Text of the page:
"They would be able to vaccinate the fish and protect them from this disease. That's a serious economic loss if you lose all your fish in the pond at that age," she said. 

While Taylor mentioned the USDA grant in passing, her lab mentor - Dr. Melanie Wilson, professor of microbiology - said it was the first time a student in the lab was awarded this particular predoctoral fellowship. 

"As a student, I believe her greatest strengths included her ability to ask and answer the 'right questions' pertinent to her research, her determination and her ability to discuss and present her data in a logical manner," said Wilson. "Also, she was never hesitant to help other graduate students troubleshoot their experiments or talk with the newer students about their class work." 

The sentiments were echoed by Taylor's program advisor, Dr. Eva Bengten, a professor of microbiology. "I have frequently seen graduate students from different departments come to Erin for advice and she has been willing to help anyone who is sincere and prepared to work hard. She has high expectations of herself and expects others to rise to the same standards." 

Those high expectations helped Taylor win the graduate school's highest honor this year, the Randall-Trustmark Graduate Research Award. 

On Friday, Taylor will collect her degree. The following Tuesday, she'll be back at her new gig - a postdoctoral fellowship at UMMC, this time looking into another research field with Dr. Michael Ryan, associate professor of physiology and biophysics and the associate dean of the graduate school. 

The opportunity to learn about Ryan's research area - hypertension in lupus - is one she says she's ready to take on.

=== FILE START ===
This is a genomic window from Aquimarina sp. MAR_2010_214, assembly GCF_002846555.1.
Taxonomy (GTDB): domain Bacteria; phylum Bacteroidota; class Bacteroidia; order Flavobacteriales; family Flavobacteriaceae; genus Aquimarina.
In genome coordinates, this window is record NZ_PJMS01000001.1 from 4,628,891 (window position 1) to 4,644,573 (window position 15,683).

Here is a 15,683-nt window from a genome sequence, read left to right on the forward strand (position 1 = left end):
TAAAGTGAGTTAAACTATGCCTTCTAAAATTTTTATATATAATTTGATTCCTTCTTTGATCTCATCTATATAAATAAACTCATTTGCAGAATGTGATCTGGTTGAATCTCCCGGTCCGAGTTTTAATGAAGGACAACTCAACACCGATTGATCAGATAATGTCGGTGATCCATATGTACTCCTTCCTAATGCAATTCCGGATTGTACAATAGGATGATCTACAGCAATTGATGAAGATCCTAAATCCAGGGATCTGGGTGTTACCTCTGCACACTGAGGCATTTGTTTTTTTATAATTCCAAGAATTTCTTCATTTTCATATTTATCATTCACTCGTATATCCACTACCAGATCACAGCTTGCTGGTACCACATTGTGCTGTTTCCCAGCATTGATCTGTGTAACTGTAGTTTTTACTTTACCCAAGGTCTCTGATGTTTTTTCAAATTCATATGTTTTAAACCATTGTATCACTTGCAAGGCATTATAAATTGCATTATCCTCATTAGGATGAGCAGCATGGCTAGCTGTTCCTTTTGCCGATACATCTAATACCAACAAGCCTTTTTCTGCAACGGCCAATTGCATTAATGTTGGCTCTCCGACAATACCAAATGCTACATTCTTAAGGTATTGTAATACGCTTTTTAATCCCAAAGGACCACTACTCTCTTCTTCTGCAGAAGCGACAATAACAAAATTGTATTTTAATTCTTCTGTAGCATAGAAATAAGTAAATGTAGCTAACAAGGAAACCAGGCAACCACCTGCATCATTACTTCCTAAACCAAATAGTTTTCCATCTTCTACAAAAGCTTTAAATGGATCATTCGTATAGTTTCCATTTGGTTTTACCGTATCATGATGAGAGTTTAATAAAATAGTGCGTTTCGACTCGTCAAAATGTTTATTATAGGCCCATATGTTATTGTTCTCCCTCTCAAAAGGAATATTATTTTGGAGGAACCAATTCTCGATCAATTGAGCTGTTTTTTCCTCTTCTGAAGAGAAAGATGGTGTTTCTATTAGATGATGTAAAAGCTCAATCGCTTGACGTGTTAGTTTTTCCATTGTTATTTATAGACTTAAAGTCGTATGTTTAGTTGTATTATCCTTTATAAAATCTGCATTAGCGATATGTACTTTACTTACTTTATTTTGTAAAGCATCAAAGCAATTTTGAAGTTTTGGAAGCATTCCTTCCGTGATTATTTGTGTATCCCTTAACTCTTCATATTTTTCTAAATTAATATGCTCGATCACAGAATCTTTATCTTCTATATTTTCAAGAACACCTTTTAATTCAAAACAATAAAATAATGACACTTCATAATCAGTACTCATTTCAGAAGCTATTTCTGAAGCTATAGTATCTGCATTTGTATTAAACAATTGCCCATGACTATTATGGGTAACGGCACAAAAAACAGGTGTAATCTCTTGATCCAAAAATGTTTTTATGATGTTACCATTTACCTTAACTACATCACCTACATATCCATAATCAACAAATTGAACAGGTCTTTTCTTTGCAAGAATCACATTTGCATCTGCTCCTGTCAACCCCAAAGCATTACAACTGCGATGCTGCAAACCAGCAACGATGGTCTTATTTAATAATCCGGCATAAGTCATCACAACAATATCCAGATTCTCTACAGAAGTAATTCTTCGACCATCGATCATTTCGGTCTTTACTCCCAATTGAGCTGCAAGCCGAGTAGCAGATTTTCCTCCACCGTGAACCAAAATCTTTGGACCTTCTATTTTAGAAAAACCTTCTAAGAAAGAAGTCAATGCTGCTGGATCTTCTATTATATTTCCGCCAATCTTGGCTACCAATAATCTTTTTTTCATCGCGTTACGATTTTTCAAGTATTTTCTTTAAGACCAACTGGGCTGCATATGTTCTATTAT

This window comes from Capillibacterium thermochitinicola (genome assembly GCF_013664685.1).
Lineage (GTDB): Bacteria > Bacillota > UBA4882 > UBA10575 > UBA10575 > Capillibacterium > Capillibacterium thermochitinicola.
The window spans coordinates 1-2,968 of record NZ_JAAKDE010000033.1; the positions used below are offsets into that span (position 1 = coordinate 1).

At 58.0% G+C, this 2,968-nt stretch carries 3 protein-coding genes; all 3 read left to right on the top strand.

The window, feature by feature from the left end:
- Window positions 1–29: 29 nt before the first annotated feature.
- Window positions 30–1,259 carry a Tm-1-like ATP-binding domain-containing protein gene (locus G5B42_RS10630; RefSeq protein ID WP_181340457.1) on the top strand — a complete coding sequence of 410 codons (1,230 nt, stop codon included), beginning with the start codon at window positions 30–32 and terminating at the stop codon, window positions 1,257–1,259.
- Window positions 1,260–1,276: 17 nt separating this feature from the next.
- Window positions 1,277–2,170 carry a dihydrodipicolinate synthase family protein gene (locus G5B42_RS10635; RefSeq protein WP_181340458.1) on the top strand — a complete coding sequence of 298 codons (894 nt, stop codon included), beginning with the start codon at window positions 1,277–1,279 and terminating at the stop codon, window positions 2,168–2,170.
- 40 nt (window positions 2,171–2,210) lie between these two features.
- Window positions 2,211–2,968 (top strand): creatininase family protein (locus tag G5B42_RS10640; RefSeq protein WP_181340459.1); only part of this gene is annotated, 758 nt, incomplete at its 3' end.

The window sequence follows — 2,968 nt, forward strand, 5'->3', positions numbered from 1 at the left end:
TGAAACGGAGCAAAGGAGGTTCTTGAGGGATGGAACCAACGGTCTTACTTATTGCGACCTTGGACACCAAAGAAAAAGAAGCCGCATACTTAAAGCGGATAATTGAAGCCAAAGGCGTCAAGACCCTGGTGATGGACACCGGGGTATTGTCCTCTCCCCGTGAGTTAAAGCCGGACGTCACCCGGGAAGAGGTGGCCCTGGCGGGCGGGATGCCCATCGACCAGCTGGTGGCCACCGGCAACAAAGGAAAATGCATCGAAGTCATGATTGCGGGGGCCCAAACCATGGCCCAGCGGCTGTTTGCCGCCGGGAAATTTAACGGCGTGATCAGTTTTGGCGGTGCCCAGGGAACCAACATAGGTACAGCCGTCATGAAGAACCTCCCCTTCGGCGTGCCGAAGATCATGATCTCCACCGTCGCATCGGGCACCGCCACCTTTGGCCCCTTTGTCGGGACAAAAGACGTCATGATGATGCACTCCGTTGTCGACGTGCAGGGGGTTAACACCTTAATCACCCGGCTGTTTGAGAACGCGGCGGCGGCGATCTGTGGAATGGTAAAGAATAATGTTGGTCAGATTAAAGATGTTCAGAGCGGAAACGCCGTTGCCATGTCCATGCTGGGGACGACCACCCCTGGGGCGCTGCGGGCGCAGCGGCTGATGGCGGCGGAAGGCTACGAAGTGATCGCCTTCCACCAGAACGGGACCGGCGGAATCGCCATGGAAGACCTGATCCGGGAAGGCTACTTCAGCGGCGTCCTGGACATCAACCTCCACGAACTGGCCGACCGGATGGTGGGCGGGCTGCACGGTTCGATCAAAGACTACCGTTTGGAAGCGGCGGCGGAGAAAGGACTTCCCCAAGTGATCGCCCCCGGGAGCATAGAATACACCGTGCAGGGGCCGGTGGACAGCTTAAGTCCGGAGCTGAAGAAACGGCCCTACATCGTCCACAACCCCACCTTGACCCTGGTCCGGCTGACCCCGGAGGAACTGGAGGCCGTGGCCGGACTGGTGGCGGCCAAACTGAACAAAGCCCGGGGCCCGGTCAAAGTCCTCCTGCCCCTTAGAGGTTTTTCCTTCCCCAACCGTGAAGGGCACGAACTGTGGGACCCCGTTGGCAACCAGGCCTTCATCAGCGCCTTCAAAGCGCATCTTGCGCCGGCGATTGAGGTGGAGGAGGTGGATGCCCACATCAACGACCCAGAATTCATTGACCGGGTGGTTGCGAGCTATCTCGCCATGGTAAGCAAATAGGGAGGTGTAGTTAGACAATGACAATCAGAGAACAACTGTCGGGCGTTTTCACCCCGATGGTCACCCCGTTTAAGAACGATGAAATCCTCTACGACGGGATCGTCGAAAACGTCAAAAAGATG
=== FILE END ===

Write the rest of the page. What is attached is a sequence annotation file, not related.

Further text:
"I thought this would be something different for me to do, where I can think of immunity in a different model, especially one that is more translational to humans," said Taylor. "Certainly what I've learned here in this lab to be an immunologist helps me in the new position." 

As Taylor continues to build on her research history, Taylor said she's where she is meant to be. 

"I really want to be in academia, but I want to work at a medical center type of place where there's a lot of research going on." 

The freedom that comes with research is one of the aspects she admits drew her to the field in the first place. 

"I knew, probably in the middle of college, that I wanted to work in research. I thought I wanted to go to medical school, but I had an advisor at State who gave me a job in her lab and that's what got me interested," she said. 

"You're kind of your own boss in a way, this independence to explore what you want to do. I was definitely given that opportunity here in this lab. If I had an idea, they would at least let me try it out for a while. That's what's fun about research is that you're kind of the master of your own destiny in a way."

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#UMMCGrad15: From drug rep to D.M.D.

After carving out a thick slice of the American Dream, Olivia Cook decided to punch the reset button.  

A pharmaceutical sales representative with a thriving business - the territory surrounding her home base in Tupelo had stretched for more than 150 miles and included 350 doctor-clients - Cook had a nice house in her hometown, a company car and a loving husband who she had met through her work.  

Yet after almost a decade in the pharmaceutical trade, she longed for something different.  

"The pharmaceutical industry was very different 10-15 years ago, before generic drugs came along," Cook said. "It became a totally different atmosphere, a lot more uncertain, and I didn't want to live with the instability."  

After her company launched a narcotic medication that her sales partners marketed to area dentists, Cook joined her friends for a dentistry Lunch and Learn one afternoon and quickly became fascinated with the profession.  

She found herself observing area dentists and their staff and called upon her own personal dentist for a "behind-the-scenes" look at his practice. It didn't take long for Cook to decide that a career change was the best medicine for what was ailing her.